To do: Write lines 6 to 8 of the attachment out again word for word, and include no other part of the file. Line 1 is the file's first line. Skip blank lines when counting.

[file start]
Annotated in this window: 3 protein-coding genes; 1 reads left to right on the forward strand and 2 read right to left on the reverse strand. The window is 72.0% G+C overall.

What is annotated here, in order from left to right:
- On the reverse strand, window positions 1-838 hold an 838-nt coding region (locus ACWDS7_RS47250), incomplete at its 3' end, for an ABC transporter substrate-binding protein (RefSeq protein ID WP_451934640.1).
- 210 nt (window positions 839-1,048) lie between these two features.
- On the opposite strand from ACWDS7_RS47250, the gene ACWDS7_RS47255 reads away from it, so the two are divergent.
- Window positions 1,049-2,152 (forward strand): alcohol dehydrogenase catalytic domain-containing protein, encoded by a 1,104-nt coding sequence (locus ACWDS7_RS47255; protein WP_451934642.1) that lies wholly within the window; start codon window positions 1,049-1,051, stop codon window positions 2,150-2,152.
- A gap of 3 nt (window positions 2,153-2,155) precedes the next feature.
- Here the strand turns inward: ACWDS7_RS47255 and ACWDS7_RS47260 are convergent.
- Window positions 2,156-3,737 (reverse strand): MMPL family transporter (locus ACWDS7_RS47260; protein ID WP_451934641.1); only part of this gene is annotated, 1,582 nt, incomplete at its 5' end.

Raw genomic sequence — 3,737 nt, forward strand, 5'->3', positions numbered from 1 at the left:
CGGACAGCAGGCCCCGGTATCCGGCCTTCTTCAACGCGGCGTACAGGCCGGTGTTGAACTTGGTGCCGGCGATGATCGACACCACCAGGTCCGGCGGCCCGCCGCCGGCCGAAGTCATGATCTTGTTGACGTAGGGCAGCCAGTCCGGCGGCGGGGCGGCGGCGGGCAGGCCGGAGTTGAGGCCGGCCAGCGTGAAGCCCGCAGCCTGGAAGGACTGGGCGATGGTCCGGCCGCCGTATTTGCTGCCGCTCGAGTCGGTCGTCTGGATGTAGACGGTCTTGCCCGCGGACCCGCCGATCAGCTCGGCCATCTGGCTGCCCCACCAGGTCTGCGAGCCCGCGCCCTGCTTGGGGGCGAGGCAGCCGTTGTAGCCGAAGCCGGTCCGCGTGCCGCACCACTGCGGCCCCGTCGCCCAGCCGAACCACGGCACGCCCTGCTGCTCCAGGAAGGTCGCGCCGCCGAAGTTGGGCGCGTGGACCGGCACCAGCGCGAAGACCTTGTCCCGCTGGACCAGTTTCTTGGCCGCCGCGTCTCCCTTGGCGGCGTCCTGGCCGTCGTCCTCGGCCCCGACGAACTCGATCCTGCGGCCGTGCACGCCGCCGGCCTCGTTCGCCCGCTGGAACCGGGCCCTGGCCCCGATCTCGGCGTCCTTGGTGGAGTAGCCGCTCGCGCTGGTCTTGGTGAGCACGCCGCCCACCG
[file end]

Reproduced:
- Window positions 1,049-2,152 (forward strand): alcohol dehydrogenase catalytic domain-containing protein, encoded by a 1,104-nt coding sequence (locus ACWDS7_RS47255; protein WP_451934642.1) that lies wholly within the window; start codon window positions 1,049-1,051, stop codon window positions 2,150-2,152.
- A gap of 3 nt (window positions 2,153-2,155) precedes the next feature.
- Here the strand turns inward: ACWDS7_RS47255 and ACWDS7_RS47260 are convergent.